Charlie said...

WC: So a banana is . . . forget it. I don't care. I don't even like bananas.

And you're a kind person with your offer of HTML help. We'll address that when my current period of sloth has subsided.

KIM: Actually, I stumbled across Jimmy from his comments on your blog.

MARIE: Mina's trilogies should be read in order. I suggest her first one, which includes Garnethill, Exile, and Resolution.

And thanks for the compliment.

Stinkypaw said...

I'll have to check him out, and with a name like this who can resist anyway! ;-) As you might know, I like this "tell it like it is" approach!

Wandering Coyote said...

Well, last time I checked - and it has been a while, bananas are hardly local and they are obscenely expensive where I live - bananas have tiny seeds right in their centres.

Jimmy Bastard said...

A very flattering piece Charlie, many thanks for the write up.

My lack of 'gloss' as you so eloquently put it, is not something that I am ever truly conscious of. Like most Glaswegians, I was merely a product of a somewhat harsh environment during my youth.

I do tell it like it is, warts and all, purely because I cannae tell it any other way.

I try never to glorify the violence of my pieces, but strive to make the reader understand the reasons why people act the way they do in my home city of Glesga.

I am amazed at the reactions that my memories can have on people. It still spurs me on during tough times.

Charlie said...

SP: Please do check him out, including his latest post. Wonderful writing.

WC: I am NOT going to ask you any more fruit and vegetable questions because you'll answer them. Smarty pants.

Charlie said...

JIMMY:You have a vivid memory and the ability to translate those memories into vivid words.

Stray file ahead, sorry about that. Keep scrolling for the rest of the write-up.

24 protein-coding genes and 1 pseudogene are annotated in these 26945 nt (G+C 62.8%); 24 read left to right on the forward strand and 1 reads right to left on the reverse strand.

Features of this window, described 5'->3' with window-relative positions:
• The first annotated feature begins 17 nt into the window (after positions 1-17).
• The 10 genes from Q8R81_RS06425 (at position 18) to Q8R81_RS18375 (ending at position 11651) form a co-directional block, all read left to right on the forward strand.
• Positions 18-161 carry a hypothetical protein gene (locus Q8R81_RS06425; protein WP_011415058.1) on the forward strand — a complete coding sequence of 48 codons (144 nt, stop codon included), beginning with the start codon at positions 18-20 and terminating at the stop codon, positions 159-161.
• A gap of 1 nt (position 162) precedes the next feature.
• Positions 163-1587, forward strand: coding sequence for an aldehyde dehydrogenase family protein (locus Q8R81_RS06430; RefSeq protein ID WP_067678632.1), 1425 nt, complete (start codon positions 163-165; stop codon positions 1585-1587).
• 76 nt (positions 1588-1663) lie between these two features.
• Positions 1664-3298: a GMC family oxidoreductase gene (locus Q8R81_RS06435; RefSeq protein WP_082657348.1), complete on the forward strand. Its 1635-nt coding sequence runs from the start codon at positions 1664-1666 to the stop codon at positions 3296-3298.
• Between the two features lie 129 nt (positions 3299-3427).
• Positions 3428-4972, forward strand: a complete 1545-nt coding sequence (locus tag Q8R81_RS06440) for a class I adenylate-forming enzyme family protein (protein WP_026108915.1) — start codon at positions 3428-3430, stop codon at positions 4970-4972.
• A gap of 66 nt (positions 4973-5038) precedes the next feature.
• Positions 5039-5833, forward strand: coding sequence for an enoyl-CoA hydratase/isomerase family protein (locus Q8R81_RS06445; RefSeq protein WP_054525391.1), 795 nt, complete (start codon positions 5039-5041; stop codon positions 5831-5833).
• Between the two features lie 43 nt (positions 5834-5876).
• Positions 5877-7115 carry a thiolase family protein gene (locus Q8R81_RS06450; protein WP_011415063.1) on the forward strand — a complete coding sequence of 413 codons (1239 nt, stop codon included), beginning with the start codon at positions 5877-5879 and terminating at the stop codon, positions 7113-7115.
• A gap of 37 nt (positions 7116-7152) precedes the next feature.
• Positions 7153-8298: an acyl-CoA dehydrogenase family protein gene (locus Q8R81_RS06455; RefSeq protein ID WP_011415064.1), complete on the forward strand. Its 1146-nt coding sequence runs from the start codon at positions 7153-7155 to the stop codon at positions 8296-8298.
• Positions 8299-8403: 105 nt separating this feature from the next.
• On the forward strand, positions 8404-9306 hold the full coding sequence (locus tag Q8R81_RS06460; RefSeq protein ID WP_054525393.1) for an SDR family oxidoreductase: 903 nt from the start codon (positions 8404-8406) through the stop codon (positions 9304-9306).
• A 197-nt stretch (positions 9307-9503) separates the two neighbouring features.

Anything less or more than the truth would only be cheating one person: you.

Barbara Bruederlin said...

I think I need to read some of Denise Mina's books. Am jotting her name down as we speak.

I love books that are written colloquially, although I tend to have to read them aloud for a while until I get the hang of it - like with Trainspotting.

savannah said...

Thanks for the tip re Denise Mina! I'm always on the lookout for good mystery writers. Have you read David Fulmer? Regional mystery set in 20th century New Orleans, specifically Storyville. xox

Charlie said...

BARBARA: I wrote somewhere that I liked reading some of Dicken's characters aloud for the same reason. Martha thought I was nuts, but that's another matter . . .

SAVANNAH: We keep passing each other on different blogs, but here you are as a friend and everything! Thank you!

I have not read Fulmer, but checking him out on Amazon I see a couple I would like. I've been a James Lee Burke fan and have read all seventeen of the Dave Robicheaux novels. Tin Roof Blowdown, about Katrina, will break your heart.

Cathy said...

Now you've gone and made me get out my Billy Connolly CDs! Thanks for pointing me in Jimmy's direction. (I'm already a Mina fan.)

Charlie said...

CATHY: Sorry about making you go to all that work of getting out your CDs.

I'm happy to know that someone else reads Mina--her American publisher doesn't do much of anything for her.

Mary Witzl said...

I'll add Denise Mina to my list, Charlie. You're making my list dangerously long, you know?

Meg said...

Those books sound good. I'll have to check them out. I tried reading Jimmy's blog but my silly computer kept giving me a warning message about not being able to open the page. Grr.